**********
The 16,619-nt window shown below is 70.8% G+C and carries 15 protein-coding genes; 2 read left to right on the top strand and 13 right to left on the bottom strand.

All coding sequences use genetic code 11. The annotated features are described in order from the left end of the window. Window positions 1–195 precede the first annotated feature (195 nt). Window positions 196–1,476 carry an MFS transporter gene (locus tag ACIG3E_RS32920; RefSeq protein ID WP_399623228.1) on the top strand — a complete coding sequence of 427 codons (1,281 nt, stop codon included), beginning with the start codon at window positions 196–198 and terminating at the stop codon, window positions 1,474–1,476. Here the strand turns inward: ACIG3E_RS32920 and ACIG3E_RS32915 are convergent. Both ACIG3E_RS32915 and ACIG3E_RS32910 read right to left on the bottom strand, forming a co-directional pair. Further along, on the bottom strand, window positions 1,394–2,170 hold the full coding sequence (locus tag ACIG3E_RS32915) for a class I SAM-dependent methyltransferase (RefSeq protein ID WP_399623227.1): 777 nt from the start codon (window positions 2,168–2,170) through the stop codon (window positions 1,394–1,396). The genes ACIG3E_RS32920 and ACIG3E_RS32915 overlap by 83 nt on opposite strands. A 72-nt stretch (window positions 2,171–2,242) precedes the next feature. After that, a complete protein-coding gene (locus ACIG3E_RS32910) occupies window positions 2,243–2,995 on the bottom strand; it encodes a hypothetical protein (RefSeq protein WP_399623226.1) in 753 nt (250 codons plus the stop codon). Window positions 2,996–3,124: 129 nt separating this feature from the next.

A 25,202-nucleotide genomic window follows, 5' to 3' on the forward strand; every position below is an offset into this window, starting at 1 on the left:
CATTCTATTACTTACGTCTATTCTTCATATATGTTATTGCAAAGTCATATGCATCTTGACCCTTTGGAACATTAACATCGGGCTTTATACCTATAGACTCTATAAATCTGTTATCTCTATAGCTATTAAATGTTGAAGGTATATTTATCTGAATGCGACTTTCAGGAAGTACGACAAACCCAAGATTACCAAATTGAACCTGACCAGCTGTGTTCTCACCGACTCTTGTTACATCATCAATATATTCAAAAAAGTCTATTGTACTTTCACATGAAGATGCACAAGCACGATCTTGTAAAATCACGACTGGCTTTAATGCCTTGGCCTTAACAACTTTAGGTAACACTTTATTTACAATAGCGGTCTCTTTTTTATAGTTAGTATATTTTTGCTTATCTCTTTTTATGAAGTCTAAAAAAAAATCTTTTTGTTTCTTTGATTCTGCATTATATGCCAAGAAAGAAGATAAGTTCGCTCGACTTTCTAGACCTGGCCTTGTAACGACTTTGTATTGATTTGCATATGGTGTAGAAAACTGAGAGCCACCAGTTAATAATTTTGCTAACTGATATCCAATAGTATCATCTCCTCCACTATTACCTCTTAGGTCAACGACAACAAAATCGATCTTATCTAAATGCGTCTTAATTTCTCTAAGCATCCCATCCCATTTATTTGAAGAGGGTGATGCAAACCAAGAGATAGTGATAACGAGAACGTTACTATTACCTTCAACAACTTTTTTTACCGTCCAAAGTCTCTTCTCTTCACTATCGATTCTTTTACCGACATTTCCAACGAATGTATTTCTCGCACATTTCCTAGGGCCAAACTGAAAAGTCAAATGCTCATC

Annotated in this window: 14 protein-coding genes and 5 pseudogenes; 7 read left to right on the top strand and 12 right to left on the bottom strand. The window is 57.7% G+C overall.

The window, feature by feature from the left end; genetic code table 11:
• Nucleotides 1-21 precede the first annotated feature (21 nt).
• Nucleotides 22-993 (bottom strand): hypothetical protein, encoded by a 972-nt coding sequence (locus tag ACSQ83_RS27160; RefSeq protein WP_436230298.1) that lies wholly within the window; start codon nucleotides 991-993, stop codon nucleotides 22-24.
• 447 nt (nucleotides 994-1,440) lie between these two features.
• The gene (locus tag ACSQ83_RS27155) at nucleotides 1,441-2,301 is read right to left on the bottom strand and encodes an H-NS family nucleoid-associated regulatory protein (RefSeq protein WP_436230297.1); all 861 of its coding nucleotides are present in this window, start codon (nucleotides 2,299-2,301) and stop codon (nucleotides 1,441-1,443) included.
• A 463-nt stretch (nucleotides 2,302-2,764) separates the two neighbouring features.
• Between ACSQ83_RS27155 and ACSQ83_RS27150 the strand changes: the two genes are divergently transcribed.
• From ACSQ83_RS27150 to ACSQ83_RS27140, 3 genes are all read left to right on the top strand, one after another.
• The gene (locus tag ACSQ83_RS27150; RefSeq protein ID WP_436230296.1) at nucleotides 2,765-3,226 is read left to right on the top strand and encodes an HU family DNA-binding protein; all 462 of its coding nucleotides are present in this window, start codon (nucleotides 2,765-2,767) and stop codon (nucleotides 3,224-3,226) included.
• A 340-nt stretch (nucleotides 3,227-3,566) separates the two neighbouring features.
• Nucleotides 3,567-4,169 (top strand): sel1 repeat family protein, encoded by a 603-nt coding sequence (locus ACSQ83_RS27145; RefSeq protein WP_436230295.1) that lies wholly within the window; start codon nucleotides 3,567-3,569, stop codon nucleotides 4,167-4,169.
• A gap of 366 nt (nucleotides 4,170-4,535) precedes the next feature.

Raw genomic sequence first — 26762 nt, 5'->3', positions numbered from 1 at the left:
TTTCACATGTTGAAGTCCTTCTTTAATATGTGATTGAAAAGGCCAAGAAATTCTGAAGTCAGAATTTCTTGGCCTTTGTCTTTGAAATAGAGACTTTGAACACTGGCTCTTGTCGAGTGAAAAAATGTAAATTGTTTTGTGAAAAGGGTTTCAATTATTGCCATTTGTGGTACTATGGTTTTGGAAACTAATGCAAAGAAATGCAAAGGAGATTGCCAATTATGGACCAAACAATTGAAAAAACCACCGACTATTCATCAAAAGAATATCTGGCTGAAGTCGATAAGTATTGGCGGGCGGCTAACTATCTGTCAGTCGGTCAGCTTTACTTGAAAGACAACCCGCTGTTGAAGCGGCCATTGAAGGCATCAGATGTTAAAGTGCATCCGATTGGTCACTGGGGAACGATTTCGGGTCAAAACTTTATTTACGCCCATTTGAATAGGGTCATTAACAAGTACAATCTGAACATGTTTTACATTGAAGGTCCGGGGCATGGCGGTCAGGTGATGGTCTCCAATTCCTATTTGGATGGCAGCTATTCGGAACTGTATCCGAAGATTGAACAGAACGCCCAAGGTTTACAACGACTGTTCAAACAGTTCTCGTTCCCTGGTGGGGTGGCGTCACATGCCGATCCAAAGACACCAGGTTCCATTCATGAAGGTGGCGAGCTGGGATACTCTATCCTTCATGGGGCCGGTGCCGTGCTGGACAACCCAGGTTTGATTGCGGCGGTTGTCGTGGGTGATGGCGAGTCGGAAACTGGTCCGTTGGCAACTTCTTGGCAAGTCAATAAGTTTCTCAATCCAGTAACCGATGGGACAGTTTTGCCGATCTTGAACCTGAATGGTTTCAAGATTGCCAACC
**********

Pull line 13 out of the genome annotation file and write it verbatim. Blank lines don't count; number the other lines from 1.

• From ACSQ83_RS27150 to ACSQ83_RS27140, 3 genes are all read left to right on the top strand, one after another.